In a front page article for The News on Saturday, Jang Group editor Ansar Abbasi once again deals in rumour, speculation, and misrepresentation – this time regarding devolution of the Higher Education Commission (HEC).
According to Ansar Abbasi,
The HEC is facing the wrath of the parliamentarians after it had refused to accept any pressure for the verification of the MPs’ degrees, more than 50 of which have already been declared invalid whereas above 200 degrees were termed suspected.
Though holding the title ‘Investigative Editor’ of The News, Ansar Abbasi produces no investigative research or evidence to support his claim that somehow 342 parliamentarians have overcome all political difference in a united conspiracy against HEC .
According to MNA Raza Rabbani (PPP), changes to education funding come as a result of devolution required under the 18th Amendment.
“The HEC act will be revisited and reframed to shed its role as centralised funding authority because under the ‘new state structure’ emerging in the aftermath of the 18th Amendment, there is no room for such a role,” the commission’s chairman, Senator Mian Raza Rabbani, said at a press conference here on Tuesday.
Actually, it is not only HEC that is being affected by devolution. According to the report in Dawn
The ministries being devolved are: education, social welfare and special education, tourism, livestock and dairy development and culture. The portions include lotteries, capital gains tax and GST on services from the finance ministry, navigation and inland water wing from the ports and shipping ministry, arms act (issuance of arms licence, except banned bore) from the interior ministry, wills and testaments, trusts, arbitration, bankruptcy and insolvency from the law and justice ministry and a portion of the commerce ministry.
Ansar Abbasi further claims that devolution of the 18th Amendment threatens $250 million assistance under the Kerry-Lugar Act. His only evidence comes from anonymous “informed government sources”. It should be noted that earlier this year a three member Judicial Commission termed Ansar Abbasi’s sources ‘incorrigible liars’.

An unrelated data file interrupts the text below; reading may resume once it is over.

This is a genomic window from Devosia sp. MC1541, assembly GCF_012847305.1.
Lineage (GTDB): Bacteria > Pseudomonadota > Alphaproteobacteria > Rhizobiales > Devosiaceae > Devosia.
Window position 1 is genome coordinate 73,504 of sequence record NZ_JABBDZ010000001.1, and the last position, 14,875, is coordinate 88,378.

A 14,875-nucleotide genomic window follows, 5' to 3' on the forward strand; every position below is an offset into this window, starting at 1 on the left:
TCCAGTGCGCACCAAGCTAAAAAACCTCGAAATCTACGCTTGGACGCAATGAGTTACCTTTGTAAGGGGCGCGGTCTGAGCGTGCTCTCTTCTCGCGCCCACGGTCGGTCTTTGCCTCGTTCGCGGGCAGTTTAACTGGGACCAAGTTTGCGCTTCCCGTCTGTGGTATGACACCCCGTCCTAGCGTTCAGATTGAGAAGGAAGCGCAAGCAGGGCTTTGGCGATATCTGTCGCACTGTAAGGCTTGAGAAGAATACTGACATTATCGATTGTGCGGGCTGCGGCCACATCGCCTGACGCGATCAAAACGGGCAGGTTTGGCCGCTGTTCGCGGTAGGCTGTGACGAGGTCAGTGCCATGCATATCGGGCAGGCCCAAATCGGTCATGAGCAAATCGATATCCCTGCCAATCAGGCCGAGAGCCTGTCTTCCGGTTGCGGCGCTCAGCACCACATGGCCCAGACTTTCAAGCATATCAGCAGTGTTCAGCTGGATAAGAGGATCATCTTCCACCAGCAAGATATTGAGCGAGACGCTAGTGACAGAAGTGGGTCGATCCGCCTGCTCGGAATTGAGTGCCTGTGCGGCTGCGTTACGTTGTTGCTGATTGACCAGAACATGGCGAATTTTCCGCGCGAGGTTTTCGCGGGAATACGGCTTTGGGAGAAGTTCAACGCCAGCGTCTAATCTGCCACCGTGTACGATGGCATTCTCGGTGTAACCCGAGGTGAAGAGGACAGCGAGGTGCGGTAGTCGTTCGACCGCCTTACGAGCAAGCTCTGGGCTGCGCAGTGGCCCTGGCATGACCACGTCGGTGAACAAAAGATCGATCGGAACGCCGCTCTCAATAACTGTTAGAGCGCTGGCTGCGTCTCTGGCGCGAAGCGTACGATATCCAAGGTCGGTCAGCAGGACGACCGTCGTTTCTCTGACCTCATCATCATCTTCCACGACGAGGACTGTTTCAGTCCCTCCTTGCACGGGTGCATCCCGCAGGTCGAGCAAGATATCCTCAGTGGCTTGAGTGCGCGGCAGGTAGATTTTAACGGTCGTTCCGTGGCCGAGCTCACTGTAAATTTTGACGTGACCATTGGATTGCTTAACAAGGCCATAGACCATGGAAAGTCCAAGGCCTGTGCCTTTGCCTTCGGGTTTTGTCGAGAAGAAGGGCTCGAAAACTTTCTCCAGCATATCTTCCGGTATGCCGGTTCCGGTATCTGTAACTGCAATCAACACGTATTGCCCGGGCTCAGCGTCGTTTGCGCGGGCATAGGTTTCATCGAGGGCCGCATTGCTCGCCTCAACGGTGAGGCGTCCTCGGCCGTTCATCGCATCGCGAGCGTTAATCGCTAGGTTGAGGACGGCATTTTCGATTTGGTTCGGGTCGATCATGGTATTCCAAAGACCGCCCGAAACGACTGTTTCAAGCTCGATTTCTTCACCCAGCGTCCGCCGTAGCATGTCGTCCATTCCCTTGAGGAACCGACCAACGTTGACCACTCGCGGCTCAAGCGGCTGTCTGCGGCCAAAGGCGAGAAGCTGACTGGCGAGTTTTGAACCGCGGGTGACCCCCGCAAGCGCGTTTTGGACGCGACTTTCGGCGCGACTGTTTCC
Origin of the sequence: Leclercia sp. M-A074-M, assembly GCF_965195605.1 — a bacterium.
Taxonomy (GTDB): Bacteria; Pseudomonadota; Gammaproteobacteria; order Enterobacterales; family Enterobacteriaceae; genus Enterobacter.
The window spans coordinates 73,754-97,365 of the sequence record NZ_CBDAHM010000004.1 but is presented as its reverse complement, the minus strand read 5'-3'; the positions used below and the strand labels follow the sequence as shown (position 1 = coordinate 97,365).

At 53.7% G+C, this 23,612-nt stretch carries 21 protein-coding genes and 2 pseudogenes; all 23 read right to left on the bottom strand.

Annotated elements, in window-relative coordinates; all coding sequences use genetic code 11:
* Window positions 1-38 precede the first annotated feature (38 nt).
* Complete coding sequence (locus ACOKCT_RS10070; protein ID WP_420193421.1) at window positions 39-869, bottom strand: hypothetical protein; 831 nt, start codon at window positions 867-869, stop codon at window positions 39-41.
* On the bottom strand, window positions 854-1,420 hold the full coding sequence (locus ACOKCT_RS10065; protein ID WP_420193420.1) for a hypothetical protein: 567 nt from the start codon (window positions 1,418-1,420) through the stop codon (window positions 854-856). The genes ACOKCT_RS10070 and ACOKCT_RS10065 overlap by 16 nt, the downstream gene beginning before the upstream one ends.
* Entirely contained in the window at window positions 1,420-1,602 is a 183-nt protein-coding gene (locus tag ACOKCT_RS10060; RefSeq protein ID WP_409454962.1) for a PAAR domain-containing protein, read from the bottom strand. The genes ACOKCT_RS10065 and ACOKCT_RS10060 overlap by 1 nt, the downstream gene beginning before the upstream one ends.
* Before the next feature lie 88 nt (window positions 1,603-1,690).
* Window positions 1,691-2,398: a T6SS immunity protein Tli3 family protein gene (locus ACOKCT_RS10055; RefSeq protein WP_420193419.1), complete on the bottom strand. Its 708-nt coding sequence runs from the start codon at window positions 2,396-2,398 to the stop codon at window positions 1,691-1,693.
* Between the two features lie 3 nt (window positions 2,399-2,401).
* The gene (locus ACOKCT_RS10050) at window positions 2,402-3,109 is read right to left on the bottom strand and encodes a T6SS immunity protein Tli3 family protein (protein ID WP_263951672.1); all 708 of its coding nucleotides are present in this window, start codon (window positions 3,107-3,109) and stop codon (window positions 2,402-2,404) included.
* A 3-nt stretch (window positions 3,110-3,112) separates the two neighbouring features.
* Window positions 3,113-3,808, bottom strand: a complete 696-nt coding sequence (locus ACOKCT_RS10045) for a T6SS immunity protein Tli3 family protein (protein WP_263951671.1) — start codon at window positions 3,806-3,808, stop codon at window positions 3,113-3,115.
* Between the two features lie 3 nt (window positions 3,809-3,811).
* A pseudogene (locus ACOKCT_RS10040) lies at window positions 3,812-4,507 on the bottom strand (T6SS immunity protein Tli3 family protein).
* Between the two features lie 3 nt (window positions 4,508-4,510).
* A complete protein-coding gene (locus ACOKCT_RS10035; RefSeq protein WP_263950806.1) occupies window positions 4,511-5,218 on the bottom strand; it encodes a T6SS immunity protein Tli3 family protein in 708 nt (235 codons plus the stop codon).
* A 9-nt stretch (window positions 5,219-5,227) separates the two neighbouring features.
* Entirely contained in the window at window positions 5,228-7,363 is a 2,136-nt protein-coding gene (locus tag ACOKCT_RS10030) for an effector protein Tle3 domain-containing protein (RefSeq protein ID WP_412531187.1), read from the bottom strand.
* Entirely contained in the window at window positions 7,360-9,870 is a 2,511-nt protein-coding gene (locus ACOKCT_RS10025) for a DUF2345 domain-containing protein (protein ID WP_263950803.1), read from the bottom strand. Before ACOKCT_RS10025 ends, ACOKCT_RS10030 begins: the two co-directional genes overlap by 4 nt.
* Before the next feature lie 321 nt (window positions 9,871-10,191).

Former Federal Minister for Education Ahsan Iqbal (PML-N) is now serving his third term representing the people of Narowal as a Member National Assembly. In a paper published last month as part of the ‘March for Education’ programme, MNA Iqbal describes the problem of funding education – including the HEC – as a complex set of challenges involving devolution under the 18th Amendment, the need for a national education policy that serves all parts of society, and a number of ‘structural deficits’ in the budgeting system. In addition to these structural challenges, the role of international aid is also termed significant, but “what that role is has never been fully or clearly articulated”.
Article 25a of the Constitution terms education as “a fundamental right”. It is imperative, therefore, that the government work transparently and honestly towards the goal of developing a revitalized education system that serves all the people. In a democratic system, it is required that both ruling party and opposition MNAs must work together to develop this system for the good of the nation. In order for this to happen, media must inform the masses with the facts and not use this fundamental right as a weapon to score political points.